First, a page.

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From The Socialist newspaper, 16 November 2016

Film review

A Street Cat Named Bob: Heart-warming tale of neglect by capitalism

'A Street Cat Named Bob' charts the material and social difficulties faced by a recovering addict

'A Street Cat Named Bob' charts the material and social difficulties faced by a recovering addict   (Click to enlarge)

Maddy Steeds, Leeds Socialist Party

'A Street Cat Named Bob' is the heart-warming story of a man trying to beat addiction and homelessness with the support of his pet cat. It is based on a true story, and while on the surface it may appear to be a film about a cute cat, at its heart it deals with serious issues in capitalist society.

Government figures say there are thousands of people sleeping on the streets every night, and these figures are increasing every year. The film shows a drug addiction counsellor trying to get a client put into emergency housing so he has a safe environment to live in while attempting to stop taking drugs.

However, the stigma around drug users means he is nearly turned away, as he is seen as less 'deserving' of a home than others. Emergency housing is in short supply, and young families are often in dire need of shelter. But this doesn't mean addicts and other impoverished people do not deserve a basic standard of living too. A socialist programme of mass home building could satisfy both.

Stigma around drug users features heavily in the film. It also shows the difficulties faced by the families of addicts.

UK drug laws mean that even possession of a drug can lead to multiple years of imprisonment, which can put people off looking for help getting clean. The criminalisation of drug use also means there is no regulated, safe way to obtain drugs, leading to even greater risks from using.

Methadone treatment, which is depicted in the film, is a step towards a safe method to quit taking drugs. However, the treatment can be expensive. And so, with ongoing cuts to the NHS, drug users may similarly start being seen as 'unworthy' of NHS treatment.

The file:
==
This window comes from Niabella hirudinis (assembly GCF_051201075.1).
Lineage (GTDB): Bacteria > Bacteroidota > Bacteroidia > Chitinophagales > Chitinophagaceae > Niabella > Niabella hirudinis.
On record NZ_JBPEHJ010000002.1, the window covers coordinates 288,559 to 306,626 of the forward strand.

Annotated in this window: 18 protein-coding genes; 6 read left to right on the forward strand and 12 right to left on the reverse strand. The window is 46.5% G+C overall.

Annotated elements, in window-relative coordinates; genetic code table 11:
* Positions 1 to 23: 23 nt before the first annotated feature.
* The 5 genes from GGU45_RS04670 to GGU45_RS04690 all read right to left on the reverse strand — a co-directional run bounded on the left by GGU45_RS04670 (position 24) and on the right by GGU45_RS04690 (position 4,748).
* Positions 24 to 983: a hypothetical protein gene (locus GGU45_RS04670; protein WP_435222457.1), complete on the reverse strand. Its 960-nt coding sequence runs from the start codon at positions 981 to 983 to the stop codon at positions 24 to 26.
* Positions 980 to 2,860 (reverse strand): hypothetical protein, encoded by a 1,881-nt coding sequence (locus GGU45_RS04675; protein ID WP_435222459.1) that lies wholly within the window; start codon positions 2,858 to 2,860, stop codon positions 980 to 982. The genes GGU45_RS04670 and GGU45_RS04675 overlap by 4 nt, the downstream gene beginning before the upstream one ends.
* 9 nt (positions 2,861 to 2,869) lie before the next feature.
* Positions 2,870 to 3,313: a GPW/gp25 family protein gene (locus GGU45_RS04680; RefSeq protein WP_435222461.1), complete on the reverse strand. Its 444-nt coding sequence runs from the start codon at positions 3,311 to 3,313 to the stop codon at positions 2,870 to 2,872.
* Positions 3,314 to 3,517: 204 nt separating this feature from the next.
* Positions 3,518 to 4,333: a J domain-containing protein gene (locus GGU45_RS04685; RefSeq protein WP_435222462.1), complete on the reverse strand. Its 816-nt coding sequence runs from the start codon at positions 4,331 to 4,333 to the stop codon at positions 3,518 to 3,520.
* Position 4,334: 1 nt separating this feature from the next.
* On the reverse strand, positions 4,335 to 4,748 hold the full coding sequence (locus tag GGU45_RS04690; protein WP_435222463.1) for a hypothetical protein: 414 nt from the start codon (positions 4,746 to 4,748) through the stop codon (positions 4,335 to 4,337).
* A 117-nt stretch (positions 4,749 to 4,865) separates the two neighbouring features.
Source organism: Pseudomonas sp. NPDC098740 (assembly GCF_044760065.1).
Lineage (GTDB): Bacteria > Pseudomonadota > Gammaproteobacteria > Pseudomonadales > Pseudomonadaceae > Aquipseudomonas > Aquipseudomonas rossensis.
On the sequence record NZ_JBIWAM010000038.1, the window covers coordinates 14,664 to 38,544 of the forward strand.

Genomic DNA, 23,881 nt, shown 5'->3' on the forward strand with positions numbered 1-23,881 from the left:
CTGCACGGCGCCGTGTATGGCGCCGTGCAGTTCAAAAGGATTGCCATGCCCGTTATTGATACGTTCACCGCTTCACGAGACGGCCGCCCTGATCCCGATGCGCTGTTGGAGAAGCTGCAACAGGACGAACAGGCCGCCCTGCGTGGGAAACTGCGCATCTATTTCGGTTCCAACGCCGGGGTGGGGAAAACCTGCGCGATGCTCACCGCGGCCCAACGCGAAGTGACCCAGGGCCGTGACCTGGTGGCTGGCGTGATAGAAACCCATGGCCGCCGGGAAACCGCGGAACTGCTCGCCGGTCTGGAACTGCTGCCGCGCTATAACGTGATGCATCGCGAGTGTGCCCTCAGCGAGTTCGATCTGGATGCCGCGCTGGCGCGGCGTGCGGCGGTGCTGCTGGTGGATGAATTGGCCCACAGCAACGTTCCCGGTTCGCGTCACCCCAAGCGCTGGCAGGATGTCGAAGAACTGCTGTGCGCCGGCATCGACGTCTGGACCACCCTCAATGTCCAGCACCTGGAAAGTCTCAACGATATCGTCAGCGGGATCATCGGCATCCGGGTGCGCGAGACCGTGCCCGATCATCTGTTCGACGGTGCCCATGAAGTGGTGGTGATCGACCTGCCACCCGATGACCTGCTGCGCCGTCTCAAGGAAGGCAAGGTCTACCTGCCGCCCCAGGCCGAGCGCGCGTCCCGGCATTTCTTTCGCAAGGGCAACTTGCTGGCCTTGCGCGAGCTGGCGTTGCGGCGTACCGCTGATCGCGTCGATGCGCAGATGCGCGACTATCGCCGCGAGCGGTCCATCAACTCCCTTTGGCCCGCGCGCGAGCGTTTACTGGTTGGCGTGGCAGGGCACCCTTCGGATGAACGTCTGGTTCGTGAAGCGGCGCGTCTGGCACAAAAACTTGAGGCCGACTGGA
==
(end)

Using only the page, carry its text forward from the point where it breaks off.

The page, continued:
Socialists must fight cuts and the stigma around addiction. Addicts should be treated as victims, not criminals.

Invest in genuinely affordable housing for all, and fight for a fully funded, publicly owned NHS. We link this to the need for a socialist economic plan - to end poverty, so everyone in society can have food, water and shelter, and a decent, fulfilling life.

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In The Socialist 16 November 2016:


It's Socialism or Trumpism

Trump victory: Failure of the Democrat establishment

Lessons for Britain: Trump victory shows the right can't beat the right


Socialism 2016

Socialism 2016: Electrifying and powerful weekend puts socialism on the agenda


Socialist Party workplace news

Mass prison officer walkout over health and safety

Durham teaching assistants strike: 2,000 walk out

London Underground: RMT wins victory

Steel workers' pensions under threat again

Deliveroo couriers get organised

Workplace news in brief


Socialist Party news and analysis

Support the campaign to readmit expelled socialists

Secret hospital closures: bosses must come clean

1.5trn household debt - nationalise the banks!

Court win against bedroom tax not enough

Super-rich investigated


Socialist Party youth and students

Students and workers unite and fight!


Privatisation and the 'race to the bottom'

Privatisation and the 'race to the bottom'


Socialist Party reports and campaigns

Southampton Labour must bin Tory cuts!

Cumbria: Stop axing care home places

TUSC vindicated in censorship protest

Bristol campaigners demand anti-austerity alternative


Socialist readers' comments and reviews

A Street Cat Named Bob: tale of neglect by capitalism

The Socialist Inbox


 

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